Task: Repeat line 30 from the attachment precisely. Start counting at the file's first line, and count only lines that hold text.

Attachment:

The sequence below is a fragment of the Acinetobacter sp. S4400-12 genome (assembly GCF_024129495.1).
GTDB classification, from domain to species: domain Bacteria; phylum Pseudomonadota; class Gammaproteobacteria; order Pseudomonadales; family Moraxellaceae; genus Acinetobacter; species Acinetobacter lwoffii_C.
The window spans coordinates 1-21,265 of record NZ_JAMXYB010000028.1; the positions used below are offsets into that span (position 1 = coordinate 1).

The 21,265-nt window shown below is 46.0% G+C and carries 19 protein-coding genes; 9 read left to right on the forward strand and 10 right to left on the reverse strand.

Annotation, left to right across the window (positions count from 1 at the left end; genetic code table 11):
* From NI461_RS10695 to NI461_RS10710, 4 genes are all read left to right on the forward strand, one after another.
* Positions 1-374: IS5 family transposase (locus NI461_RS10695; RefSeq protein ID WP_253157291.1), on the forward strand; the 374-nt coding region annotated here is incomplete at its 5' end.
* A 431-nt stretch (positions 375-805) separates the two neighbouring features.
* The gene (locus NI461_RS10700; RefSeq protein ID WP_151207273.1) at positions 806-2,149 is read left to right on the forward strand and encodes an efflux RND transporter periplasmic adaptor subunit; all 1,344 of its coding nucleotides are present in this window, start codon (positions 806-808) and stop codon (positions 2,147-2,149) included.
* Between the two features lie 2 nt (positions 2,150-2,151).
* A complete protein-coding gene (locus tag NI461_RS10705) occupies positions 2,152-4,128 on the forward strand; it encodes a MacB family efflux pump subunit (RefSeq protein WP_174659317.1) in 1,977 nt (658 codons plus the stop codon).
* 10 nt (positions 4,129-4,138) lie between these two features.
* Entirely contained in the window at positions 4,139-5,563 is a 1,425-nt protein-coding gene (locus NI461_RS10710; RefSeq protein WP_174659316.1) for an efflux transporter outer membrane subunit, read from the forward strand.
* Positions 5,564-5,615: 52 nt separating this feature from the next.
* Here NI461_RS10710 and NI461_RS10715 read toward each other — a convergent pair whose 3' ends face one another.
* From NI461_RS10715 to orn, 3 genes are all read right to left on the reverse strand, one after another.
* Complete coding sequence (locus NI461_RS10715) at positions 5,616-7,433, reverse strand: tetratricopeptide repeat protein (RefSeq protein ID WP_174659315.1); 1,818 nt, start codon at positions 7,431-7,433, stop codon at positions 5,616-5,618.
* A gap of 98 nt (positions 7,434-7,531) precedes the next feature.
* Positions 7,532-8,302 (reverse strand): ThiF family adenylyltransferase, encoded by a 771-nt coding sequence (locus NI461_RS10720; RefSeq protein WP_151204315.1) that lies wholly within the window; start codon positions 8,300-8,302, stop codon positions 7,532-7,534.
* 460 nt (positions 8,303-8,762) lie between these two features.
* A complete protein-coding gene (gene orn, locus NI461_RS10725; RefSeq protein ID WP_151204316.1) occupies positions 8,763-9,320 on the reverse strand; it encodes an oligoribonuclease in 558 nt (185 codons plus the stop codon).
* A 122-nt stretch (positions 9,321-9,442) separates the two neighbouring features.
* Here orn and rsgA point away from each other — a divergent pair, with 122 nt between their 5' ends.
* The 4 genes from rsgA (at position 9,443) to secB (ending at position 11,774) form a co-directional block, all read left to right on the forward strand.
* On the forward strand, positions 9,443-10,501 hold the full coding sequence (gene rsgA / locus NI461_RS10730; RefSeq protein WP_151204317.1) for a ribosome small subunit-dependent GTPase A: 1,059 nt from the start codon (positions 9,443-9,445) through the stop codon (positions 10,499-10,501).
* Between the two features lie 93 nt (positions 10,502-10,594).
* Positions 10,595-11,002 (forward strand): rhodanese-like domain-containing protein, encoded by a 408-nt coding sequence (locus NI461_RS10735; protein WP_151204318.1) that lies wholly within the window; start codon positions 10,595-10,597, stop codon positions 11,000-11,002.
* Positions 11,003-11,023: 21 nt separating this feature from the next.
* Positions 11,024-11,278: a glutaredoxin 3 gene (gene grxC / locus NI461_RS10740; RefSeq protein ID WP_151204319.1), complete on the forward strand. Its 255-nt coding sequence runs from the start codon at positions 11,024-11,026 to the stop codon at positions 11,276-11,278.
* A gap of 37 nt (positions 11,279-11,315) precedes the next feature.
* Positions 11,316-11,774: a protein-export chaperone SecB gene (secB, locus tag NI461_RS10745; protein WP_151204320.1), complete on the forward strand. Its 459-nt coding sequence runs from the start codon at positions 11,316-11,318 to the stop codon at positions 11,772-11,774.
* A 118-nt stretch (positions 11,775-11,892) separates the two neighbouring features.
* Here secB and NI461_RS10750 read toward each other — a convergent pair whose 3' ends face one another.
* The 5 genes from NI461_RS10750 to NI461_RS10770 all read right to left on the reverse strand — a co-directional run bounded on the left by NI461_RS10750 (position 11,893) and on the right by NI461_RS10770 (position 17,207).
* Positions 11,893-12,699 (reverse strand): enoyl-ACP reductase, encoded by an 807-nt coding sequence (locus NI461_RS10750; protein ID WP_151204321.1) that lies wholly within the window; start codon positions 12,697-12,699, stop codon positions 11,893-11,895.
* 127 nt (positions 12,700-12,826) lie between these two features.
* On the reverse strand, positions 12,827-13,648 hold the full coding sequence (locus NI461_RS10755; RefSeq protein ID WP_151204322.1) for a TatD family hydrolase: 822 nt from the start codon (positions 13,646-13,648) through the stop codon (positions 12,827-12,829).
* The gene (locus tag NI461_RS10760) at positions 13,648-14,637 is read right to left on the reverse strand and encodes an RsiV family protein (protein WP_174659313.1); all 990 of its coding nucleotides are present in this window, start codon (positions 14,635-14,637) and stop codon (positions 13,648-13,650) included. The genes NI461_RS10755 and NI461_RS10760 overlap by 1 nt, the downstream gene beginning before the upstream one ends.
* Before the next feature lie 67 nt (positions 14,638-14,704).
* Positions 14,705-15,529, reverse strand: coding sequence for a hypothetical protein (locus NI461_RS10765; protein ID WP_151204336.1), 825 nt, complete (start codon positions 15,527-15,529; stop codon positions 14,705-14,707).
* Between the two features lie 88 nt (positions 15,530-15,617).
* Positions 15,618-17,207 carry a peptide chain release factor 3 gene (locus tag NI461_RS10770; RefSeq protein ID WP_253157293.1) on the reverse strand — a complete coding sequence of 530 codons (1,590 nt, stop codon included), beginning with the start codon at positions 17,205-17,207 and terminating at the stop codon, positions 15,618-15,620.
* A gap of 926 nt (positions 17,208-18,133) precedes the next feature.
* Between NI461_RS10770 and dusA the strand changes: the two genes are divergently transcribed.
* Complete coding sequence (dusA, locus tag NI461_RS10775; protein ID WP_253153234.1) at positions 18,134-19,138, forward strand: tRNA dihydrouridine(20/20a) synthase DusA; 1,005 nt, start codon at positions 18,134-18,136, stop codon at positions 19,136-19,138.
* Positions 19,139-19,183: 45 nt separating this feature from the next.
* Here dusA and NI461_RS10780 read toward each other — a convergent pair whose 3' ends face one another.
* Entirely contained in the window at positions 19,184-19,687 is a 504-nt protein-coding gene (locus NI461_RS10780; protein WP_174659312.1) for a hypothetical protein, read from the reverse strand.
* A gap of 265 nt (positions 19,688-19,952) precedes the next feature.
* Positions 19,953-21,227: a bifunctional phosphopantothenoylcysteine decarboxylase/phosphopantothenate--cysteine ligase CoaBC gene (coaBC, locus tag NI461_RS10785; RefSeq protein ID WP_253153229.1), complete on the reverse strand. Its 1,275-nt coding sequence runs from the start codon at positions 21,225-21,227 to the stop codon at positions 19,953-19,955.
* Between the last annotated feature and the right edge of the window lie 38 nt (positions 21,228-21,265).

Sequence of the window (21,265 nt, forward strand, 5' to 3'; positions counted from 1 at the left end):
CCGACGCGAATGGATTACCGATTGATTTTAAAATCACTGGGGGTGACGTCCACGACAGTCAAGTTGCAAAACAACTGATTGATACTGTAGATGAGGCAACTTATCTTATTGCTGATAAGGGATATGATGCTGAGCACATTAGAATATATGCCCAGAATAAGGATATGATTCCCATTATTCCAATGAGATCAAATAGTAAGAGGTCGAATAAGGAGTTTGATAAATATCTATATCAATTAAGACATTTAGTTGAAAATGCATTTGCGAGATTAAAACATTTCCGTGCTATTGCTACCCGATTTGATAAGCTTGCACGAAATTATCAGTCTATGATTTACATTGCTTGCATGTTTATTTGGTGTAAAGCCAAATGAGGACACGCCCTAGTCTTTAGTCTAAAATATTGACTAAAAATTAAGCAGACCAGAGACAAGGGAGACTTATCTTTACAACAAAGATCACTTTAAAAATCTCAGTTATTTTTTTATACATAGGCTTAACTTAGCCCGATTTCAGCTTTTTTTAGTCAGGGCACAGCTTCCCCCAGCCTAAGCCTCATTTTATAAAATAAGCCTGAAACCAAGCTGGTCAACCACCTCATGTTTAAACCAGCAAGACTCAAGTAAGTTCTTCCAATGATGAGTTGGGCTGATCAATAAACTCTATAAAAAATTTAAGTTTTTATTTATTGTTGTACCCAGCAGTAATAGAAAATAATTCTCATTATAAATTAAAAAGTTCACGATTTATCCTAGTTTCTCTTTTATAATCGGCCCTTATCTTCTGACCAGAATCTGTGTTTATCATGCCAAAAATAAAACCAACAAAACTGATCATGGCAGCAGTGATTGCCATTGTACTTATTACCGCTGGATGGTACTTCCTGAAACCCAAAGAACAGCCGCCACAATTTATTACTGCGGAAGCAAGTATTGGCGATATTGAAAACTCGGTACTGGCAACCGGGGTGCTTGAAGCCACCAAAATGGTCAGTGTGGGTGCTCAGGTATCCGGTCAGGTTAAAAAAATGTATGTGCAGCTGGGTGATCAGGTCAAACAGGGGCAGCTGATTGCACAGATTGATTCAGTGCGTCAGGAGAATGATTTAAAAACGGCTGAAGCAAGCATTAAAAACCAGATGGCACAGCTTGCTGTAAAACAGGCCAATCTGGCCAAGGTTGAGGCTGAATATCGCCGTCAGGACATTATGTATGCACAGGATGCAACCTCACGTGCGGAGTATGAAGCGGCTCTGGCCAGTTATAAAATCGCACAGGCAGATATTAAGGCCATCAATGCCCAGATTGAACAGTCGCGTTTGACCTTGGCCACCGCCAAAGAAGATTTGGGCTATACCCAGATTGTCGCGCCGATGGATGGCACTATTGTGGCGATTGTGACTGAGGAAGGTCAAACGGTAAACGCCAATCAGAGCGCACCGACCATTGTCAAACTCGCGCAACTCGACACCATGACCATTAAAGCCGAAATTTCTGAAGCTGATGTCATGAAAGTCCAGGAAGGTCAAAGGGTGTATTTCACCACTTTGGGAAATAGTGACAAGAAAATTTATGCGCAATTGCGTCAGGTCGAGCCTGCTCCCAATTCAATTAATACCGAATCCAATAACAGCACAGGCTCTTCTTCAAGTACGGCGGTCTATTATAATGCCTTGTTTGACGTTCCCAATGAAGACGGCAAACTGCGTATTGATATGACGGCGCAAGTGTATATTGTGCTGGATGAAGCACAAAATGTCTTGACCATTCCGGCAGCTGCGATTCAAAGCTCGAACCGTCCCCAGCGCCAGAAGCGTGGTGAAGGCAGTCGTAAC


* A gap of 37 nt (positions 11,279-11,315) precedes the next feature.